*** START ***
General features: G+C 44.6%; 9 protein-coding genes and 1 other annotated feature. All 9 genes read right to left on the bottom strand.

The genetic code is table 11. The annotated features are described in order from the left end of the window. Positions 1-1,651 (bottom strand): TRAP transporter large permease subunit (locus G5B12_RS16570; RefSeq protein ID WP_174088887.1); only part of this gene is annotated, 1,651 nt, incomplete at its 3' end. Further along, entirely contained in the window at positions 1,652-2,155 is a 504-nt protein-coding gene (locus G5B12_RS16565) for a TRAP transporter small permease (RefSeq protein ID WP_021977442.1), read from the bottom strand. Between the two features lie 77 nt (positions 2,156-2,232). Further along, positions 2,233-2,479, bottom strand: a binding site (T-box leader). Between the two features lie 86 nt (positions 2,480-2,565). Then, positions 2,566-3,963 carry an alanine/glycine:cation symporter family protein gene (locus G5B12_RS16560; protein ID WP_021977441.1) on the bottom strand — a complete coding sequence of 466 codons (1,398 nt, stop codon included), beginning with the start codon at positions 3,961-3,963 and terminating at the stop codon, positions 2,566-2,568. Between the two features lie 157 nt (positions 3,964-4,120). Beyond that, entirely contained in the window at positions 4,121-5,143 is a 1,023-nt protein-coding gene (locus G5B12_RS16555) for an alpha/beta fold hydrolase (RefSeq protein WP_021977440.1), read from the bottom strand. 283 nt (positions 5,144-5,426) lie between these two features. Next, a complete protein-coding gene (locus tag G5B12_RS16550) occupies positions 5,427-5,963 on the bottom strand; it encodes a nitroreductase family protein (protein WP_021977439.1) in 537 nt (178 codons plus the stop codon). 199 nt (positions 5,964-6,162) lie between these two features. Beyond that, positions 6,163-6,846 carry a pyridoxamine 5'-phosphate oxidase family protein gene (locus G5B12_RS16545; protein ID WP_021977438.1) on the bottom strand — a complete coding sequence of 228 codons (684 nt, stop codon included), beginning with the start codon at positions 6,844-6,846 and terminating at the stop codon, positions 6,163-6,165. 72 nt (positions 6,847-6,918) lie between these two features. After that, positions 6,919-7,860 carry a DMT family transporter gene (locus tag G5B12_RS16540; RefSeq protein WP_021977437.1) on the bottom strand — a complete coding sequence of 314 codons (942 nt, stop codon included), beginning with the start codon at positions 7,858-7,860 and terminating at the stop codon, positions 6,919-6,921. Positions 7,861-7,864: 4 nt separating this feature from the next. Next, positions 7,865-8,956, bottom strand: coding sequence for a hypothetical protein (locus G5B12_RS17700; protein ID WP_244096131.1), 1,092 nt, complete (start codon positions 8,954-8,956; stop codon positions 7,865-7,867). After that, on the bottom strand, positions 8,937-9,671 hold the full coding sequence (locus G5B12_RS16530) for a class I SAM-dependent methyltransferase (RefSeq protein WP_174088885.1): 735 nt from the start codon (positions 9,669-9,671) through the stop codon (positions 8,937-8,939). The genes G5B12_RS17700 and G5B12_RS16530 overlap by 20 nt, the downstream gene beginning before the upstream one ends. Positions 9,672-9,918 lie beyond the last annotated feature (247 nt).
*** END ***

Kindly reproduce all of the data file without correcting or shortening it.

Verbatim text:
General features: G+C 44.6%; 9 protein-coding genes and 1 other annotated feature. All 9 genes read right to left on the bottom strand.

The genetic code is table 11. The annotated features are described in order from the left end of the window. Positions 1-1,651 (bottom strand): TRAP transporter large permease subunit (locus G5B12_RS16570; RefSeq protein ID WP_174088887.1); only part of this gene is annotated, 1,651 nt, incomplete at its 3' end. Further along, entirely contained in the window at positions 1,652-2,155 is a 504-nt protein-coding gene (locus G5B12_RS16565) for a TRAP transporter small permease (RefSeq protein ID WP_021977442.1), read from the bottom strand. Between the two features lie 77 nt (positions 2,156-2,232). Further along, positions 2,233-2,479, bottom strand: a binding site (T-box leader). Between the two features lie 86 nt (positions 2,480-2,565). Then, positions 2,566-3,963 carry an alanine/glycine:cation symporter family protein gene (locus G5B12_RS16560; protein ID WP_021977441.1) on the bottom strand — a complete coding sequence of 466 codons (1,398 nt, stop codon included), beginning with the start codon at positions 3,961-3,963 and terminating at the stop codon, positions 2,566-2,568. Between the two features lie 157 nt (positions 3,964-4,120). Beyond that, entirely contained in the window at positions 4,121-5,143 is a 1,023-nt protein-coding gene (locus G5B12_RS16555) for an alpha/beta fold hydrolase (RefSeq protein WP_021977440.1), read from the bottom strand. 283 nt (positions 5,144-5,426) lie between these two features. Next, a complete protein-coding gene (locus tag G5B12_RS16550) occupies positions 5,427-5,963 on the bottom strand; it encodes a nitroreductase family protein (protein WP_021977439.1) in 537 nt (178 codons plus the stop codon). 199 nt (positions 5,964-6,162) lie between these two features. Beyond that, positions 6,163-6,846 carry a pyridoxamine 5'-phosphate oxidase family protein gene (locus G5B12_RS16545; protein ID WP_021977438.1) on the bottom strand — a complete coding sequence of 228 codons (684 nt, stop codon included), beginning with the start codon at positions 6,844-6,846 and terminating at the stop codon, positions 6,163-6,165. 72 nt (positions 6,847-6,918) lie between these two features. After that, positions 6,919-7,860 carry a DMT family transporter gene (locus tag G5B12_RS16540; RefSeq protein WP_021977437.1) on the bottom strand — a complete coding sequence of 314 codons (942 nt, stop codon included), beginning with the start codon at positions 7,858-7,860 and terminating at the stop codon, positions 6,919-6,921. Positions 7,861-7,864: 4 nt separating this feature from the next. Next, positions 7,865-8,956, bottom strand: coding sequence for a hypothetical protein (locus G5B12_RS17700; protein ID WP_244096131.1), 1,092 nt, complete (start codon positions 8,954-8,956; stop codon positions 7,865-7,867). After that, on the bottom strand, positions 8,937-9,671 hold the full coding sequence (locus G5B12_RS16530) for a class I SAM-dependent methyltransferase (RefSeq protein WP_174088885.1): 735 nt from the start codon (positions 9,669-9,671) through the stop codon (positions 8,937-8,939). The genes G5B12_RS17700 and G5B12_RS16530 overlap by 20 nt, the downstream gene beginning before the upstream one ends. Positions 9,672-9,918 lie beyond the last annotated feature (247 nt).